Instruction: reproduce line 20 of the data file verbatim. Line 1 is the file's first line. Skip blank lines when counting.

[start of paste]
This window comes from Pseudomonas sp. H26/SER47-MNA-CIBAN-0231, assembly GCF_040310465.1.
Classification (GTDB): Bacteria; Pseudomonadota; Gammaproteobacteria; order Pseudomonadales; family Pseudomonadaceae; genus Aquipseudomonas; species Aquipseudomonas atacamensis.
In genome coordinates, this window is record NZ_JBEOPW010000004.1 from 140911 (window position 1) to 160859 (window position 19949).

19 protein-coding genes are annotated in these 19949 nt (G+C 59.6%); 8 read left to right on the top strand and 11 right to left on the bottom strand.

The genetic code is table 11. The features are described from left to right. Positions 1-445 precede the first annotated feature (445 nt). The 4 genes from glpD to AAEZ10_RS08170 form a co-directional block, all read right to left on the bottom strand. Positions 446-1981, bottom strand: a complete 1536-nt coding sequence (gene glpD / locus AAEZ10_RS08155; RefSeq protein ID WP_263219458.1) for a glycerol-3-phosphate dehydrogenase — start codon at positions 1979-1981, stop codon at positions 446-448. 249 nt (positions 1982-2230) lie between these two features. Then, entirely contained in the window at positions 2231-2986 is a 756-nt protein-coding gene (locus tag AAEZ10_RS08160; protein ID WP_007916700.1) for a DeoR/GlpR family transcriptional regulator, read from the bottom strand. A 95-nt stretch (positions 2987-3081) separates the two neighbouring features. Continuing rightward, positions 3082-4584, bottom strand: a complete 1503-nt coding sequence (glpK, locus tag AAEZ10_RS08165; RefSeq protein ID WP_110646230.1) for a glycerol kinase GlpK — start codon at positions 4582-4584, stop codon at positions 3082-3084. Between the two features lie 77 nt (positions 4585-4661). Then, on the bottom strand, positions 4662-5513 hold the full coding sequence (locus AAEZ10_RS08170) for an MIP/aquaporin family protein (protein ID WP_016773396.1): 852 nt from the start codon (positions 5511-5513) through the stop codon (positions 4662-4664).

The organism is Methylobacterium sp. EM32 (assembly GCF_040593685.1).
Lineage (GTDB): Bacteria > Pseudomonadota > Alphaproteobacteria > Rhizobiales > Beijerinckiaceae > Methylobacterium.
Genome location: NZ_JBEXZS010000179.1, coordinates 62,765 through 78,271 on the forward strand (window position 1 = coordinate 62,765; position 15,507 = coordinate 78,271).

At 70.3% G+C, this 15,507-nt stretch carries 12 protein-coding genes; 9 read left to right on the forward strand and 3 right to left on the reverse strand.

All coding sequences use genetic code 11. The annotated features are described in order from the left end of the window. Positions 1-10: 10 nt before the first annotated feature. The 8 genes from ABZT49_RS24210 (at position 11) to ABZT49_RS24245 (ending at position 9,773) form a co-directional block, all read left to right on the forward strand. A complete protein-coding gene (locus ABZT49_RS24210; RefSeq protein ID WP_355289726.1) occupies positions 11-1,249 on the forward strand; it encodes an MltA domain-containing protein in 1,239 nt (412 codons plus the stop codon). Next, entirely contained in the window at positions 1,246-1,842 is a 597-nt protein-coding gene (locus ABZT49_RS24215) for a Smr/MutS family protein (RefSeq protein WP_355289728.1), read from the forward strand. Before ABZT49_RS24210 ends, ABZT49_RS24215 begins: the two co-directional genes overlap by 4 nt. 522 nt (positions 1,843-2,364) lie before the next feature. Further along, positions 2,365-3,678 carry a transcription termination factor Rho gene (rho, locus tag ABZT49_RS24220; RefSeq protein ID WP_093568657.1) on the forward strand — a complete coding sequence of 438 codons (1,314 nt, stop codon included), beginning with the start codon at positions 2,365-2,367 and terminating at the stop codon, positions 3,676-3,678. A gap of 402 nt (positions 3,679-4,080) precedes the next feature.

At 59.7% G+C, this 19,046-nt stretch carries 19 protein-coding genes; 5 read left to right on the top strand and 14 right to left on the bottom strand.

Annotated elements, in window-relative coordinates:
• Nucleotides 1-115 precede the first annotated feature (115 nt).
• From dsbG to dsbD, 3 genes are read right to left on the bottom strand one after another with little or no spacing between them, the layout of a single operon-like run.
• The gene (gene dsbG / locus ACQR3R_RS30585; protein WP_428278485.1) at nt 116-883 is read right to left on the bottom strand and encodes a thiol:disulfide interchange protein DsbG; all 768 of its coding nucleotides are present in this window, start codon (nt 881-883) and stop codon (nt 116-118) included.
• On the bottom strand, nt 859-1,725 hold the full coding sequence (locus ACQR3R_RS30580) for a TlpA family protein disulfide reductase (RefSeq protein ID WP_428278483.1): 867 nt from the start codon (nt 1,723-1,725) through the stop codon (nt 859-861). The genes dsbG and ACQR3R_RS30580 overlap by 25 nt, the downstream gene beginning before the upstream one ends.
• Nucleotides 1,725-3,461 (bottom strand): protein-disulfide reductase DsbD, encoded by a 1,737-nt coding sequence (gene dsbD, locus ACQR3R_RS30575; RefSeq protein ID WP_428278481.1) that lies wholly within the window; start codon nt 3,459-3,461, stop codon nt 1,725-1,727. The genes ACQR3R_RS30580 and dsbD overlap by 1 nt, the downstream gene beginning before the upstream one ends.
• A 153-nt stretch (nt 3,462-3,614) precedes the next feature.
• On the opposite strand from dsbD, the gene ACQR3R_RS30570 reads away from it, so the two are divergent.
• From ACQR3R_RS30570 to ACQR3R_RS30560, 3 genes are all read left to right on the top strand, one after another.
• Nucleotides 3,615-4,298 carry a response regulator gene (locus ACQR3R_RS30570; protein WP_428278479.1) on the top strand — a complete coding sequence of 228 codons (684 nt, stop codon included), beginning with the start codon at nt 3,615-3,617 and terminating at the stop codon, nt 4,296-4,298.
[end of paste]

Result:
• From ACQR3R_RS30570 to ACQR3R_RS30560, 3 genes are all read left to right on the top strand, one after another.